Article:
Not at all engaged in nothing productive. Though it may appear to an observer that the subject is doing nothing or thinly disguising his or her apparent idleness with misleading activity, the subject may be more open to the discovery of something new than if he/she was not fucking around.
Hence, fucking around may be a modest term for continuous searching, remaining open to any and all fresh input.
Fucking around may be experimentation in its noblest form.
"What are you doing?" (asked while doodling on the guitar)
"Oh, just fucking around." By such fucking around there may be a sudden new melody that comes to the one who doodles on the guitar.
|2.||Breakfast of Champions|
Mars bar & a coke for breakfast - either through necessity (that's all there is), bone idleness or complete indifference to your body's nutritional requirements
He did not have time to eat before he left the house so popped into the shop for a breakfast of champions on the way in.
1. Itisness comes from itis which means being sleepy typically as a result of eating a large fatty meal. Itisness extends this to mean a state of relaxation or idleness.
2. Itisness was read as it-is-ness and so was interpreted as meaning a meditative state of being which is ironically similar to the original meaning. It is also used as a one word explanation for anything.
1. Sundays are my days of itisness, sitting on the couch watching talk shows.
2. I tried to find reasons why, but failed and had to settle for itisness.
|4.||Land of Cokayne|
An imaginary land of idleness, luxury, ease and plenty.
Where physical comforts and pleasures are always immediately at hand and where the harshness of medieval peasant life does not exist.
Like Atlantis and El Dorado, the land of Cokayne was a fictional utopia, a place where, in a parody of paradise, idleness and gluttony were the principal occupations. In Specimens of Early English Poets (1790), George Ellis printed a 13th century French poem called "The Land of Cokaigne" wheremore...
the houses were made of barley sugar and cakes, the streets were paved with pastry, and the shops supplied goods for nothing.
According to Herman Pleij,Dreaming of Cokaigne: Medieval Fantasies of the Perfect Life (2001):
roasted pigs wander about with knives in their backs to make carving easy, where grilled geese fly directly into one's mouth, where cooked fish jump out of the water and land at one's feet. The weather is always mild, the wine flows freely, sex is readily available, and all people enjoy eternal youth.
Cokaigne was a "medieval peasant’s dream, offering relief from backbreaking labor and the daily struggle for meager food."
The Brothers Grimm collected and retold the fairy tale in Das Märchen vom Schlaraffenland (The Tale About the Land of Cokayne).
In the 1820s, the name Cokaigne came to be applied jocularly to London, as the land of Cockneys, and thus "Cokaigne", though the two are not linguistically connected otherwise. The composer Edward Elgar used the title "Cokaigne" for his concert overture and suite evoking the people of London, Cokaigne (In London Town) (1901)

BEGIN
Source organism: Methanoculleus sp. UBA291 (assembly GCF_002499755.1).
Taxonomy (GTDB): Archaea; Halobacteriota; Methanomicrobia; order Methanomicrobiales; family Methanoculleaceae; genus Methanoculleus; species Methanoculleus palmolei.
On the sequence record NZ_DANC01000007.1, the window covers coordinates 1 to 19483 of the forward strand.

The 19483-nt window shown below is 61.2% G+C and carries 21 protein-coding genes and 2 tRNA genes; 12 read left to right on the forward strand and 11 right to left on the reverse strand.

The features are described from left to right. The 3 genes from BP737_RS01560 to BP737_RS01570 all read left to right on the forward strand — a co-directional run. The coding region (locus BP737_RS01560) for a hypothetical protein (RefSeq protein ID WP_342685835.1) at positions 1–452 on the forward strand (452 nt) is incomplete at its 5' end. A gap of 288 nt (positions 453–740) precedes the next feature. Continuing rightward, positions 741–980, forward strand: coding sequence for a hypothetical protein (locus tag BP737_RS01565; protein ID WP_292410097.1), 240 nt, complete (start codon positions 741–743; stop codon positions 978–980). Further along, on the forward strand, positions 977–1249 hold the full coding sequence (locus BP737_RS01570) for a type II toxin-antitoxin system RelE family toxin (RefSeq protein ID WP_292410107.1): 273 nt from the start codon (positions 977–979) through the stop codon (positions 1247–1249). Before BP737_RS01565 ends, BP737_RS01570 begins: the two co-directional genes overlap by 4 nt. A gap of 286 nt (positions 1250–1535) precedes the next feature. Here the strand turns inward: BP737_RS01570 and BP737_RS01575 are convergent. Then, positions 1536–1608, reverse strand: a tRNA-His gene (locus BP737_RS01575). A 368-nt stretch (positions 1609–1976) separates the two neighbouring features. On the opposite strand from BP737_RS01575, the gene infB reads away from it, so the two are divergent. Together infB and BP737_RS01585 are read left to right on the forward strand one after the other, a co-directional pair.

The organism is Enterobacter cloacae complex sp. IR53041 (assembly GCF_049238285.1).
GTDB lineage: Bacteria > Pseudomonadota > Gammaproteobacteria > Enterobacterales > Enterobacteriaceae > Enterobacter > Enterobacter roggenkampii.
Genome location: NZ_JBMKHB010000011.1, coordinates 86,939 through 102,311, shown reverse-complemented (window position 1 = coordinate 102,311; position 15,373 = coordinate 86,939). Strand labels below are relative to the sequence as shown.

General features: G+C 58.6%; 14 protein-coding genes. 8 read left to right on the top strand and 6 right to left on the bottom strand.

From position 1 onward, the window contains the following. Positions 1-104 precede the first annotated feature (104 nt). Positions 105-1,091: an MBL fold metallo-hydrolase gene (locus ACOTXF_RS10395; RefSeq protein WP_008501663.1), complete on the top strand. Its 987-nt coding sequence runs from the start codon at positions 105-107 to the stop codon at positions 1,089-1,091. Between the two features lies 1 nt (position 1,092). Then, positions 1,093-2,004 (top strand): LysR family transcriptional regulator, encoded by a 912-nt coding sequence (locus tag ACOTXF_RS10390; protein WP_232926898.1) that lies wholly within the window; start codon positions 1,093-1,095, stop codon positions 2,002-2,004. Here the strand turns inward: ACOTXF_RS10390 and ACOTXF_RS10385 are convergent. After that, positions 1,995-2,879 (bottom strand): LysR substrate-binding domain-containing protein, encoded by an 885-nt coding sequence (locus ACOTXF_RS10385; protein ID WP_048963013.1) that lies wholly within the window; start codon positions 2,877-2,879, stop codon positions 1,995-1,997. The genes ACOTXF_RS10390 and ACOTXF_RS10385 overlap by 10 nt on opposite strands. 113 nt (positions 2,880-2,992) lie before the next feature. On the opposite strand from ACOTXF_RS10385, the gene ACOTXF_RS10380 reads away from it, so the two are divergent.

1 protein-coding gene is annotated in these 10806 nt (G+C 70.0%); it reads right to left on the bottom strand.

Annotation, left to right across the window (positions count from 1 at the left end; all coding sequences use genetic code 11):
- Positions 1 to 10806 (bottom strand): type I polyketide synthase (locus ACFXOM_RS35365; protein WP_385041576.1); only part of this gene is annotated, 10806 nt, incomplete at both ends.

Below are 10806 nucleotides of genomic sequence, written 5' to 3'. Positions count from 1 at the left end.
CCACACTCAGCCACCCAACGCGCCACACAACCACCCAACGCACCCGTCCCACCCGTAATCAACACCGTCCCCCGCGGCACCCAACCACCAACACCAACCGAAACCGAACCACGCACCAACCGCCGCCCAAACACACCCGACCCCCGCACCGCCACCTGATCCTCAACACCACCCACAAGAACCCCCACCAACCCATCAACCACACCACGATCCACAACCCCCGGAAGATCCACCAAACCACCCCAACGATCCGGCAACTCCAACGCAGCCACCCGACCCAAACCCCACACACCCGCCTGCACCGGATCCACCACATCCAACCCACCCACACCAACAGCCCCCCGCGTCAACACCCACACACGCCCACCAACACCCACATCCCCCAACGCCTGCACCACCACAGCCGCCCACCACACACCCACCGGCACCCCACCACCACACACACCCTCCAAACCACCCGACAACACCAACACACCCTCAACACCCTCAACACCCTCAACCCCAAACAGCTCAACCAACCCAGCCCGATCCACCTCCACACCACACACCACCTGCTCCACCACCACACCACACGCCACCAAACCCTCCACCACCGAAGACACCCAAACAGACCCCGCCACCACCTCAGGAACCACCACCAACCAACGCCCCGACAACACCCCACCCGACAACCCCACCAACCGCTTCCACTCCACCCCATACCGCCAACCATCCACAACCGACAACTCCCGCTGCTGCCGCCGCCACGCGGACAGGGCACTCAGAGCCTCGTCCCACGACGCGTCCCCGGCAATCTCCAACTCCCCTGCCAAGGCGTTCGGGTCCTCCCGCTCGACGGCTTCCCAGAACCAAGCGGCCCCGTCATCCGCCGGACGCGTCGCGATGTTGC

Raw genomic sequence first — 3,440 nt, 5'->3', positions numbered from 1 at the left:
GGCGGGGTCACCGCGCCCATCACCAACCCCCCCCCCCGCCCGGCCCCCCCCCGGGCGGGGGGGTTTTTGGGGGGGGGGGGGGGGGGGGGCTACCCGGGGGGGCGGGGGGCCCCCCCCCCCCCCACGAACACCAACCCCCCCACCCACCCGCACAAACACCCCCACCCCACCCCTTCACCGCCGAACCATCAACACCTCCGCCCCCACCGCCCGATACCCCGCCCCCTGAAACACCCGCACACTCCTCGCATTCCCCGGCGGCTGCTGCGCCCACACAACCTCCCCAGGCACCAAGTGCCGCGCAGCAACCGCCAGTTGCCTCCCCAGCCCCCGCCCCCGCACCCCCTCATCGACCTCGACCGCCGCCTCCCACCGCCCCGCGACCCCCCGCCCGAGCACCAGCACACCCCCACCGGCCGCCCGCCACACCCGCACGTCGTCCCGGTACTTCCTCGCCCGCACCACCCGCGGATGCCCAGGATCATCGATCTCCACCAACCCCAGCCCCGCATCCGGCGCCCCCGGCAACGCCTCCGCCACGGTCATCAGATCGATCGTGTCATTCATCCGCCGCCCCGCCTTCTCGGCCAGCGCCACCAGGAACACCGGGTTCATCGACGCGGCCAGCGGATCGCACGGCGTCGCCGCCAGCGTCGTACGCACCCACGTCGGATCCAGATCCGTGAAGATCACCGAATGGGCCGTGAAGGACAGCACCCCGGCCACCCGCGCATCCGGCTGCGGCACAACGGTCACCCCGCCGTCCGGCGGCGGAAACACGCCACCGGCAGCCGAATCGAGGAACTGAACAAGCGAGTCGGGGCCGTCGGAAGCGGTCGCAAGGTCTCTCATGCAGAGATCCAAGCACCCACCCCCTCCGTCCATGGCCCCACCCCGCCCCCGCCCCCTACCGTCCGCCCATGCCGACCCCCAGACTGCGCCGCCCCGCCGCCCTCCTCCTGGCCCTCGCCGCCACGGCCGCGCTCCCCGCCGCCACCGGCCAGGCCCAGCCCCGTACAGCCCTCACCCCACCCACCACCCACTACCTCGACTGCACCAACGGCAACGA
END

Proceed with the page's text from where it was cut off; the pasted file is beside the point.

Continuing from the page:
Noun: one who has a tendency to lunch things out (see "lunch"). One who wastes their days achieving very little and who loves idleness and self-indulgence more than they fear its consequences. Essentially one who lunches out their life.
"God, you're such a lunchout."
from the deep, uncultured, yokel south of America. For those not content with being so lazy they are hideously overweight and clinically stupid that they have now extended their idleness to shortening 2 words made up of 6 letters in total- ' you all'.
-hey can one of yall pass me a coke.
-do yo want diet.
-no i can claim welfare if i am clinically obese.
-awesome, i never believed in all the health problems.
- no and anyway mama says god loves me!
-well there's a lot of ya to love.
Receiving a (generally large) amount of property, wealth, money, etc, from a deceased relative or close one, after being "mentioned" in their "will". In extreme cases, such as very large inheritances, typical results include marriage break-up (spouse hates partner for being so rich), personality collapse (what the heck do I do now I don't have to work for a living??), idleness, egomania, etc. Many heirs or heiresses experience guilt and self-loathing in proportion to the size of the inheritance received. Inheritance planning is supposed to alleviate this by only giving heirs money if they achieve in life, a gameplan that rarely works. Heirs within families usually fight over minor differences in sizes of inheritances recieved. There is a strong tendancy for young people in particular to be very adversely affected by large inheritances, contrary to the misconceptions of a wonderful life generated by popular envy feelings, these people are usually isolated, guilt-ridden and unsatisfied.
Sarah received her inheritance at 21, and after that, despite her yacht, mansion and trustfund, felt purposeless and ashamed.